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By dotFIT experts
on October 06, 2008
Traditional whole foods are not ideal pre- and post-training snacks because of the time it takes to digest solid food including extraction then absorption of the needed nutrients (about 2-3 hours). Although nutrition bars with the proper carbohydrate, protein and fat ratios can be effectively used before and after exercise, liquid is generally better for the simple reason of speed to the muscles. More...
If you diligently follow the recommendations outlined in this article, you will be amazed at the pace at which your body increases muscle size and strength. If you have been at a plateau and thought adding muscle was no longer possible, then rejoice in the knowledge that you have an arsenal of weapons at your disposal that can allow you to naturally maximize your muscle building physiology. More...
By dotFIT experts
on October 10, 2008
The athlete’s goal is to have their stomachs relatively empty while energy stores are full at the start of training or competition. Following a specific eating pattern can maximize the storage and production of energy. By properly loading your energy systems (phosphocreatine and glycogen) that are rapidly depleted during exercise, you can delay fatigue and optimize performance during activity. More...

How can I make sure that I'm not burning muscle when I'm working out?


Answer: Muscle being burned during exercise is determined by a couple of factors: 1) calorie intake (including carbohydrate (CHO) and fat intake) and 2) duration of activity. If total calorie intake is very low or if CHO intake is inadequate, then the body will have no choice but to liberate energy from muscle stores, effectively "burning muscle". This is why you may hear carbohydrates described as protein-sparing. If there is a sufficient amount of CHO coming in, then it can be used for energy, thereby "sparing" the protein for muscle building or other structural roles.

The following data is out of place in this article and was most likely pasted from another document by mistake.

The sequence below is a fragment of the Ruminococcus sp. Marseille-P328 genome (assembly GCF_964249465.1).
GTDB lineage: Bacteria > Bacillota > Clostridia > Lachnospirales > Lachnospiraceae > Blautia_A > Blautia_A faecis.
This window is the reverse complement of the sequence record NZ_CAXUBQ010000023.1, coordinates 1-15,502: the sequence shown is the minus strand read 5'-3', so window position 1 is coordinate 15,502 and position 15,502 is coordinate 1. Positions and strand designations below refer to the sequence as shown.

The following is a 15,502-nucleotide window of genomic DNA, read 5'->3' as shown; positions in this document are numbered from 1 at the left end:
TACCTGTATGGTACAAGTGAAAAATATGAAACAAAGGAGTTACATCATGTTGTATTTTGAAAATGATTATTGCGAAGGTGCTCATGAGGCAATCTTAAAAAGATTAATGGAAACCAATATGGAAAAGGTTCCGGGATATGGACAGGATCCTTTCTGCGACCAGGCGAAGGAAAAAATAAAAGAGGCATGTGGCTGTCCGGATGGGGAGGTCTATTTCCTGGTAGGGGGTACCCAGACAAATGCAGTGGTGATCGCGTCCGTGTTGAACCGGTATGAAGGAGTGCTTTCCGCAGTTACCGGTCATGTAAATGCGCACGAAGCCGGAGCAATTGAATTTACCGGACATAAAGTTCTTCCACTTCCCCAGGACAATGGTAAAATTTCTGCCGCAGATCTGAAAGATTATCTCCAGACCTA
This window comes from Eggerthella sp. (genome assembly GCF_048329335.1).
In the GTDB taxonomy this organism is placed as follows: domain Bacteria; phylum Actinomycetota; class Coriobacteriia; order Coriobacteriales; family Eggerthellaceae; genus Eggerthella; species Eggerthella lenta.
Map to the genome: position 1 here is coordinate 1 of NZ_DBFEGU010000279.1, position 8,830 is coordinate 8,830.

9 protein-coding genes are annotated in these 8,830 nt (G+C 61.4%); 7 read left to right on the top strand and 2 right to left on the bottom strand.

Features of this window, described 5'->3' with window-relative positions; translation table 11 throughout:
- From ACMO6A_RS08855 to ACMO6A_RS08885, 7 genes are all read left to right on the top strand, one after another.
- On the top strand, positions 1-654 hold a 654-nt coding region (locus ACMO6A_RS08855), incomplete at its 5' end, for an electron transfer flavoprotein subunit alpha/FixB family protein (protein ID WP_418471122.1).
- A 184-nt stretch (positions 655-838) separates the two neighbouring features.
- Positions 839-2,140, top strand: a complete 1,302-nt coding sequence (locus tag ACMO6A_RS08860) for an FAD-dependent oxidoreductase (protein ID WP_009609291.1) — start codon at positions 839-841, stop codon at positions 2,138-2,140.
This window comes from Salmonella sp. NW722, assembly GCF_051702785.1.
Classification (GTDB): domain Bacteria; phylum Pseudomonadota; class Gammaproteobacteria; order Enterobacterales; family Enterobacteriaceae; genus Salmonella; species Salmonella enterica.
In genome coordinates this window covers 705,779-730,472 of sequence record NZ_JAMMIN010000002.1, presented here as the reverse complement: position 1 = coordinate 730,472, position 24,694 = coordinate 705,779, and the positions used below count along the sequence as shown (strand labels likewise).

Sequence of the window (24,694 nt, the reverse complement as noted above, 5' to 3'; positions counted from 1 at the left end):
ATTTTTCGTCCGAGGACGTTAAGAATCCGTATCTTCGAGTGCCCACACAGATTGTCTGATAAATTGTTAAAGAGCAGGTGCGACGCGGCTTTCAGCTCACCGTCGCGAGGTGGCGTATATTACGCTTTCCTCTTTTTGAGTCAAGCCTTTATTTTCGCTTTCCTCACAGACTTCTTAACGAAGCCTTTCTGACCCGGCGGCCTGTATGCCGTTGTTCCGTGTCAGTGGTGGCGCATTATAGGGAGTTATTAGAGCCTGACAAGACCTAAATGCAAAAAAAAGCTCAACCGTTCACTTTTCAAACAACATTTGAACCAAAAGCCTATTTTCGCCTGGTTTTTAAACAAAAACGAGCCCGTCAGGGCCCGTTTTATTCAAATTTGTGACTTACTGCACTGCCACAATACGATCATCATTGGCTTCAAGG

As duration of activity increases, energy stored in muscle and the liver (glycogen) diminishes. Amino acids from muscle (specifically the BCAA—branched chain amino acids) can contribute part of their structure to glucose production during prolonged bouts of activity. This generally does not occur to any great degree until well over an hour of continuous activity, but can contribute up to 10% of the energy used in very long endurance events.

Eat correctly and enough, and take your multivitamin/mineral every day and you will not have to worry about muscle loss. If your goal is to build muscle while losing fat, be sure that your calorie deficit is not too great (no more than 15% below maintenance) and enhance the recovery process and results by using immediate pre- & post-workout shakes/bars and/or branch-chained amino acids. Want more info?  See Xtreme Muscle Stack: Creating the Perfect Anabolic Storm.

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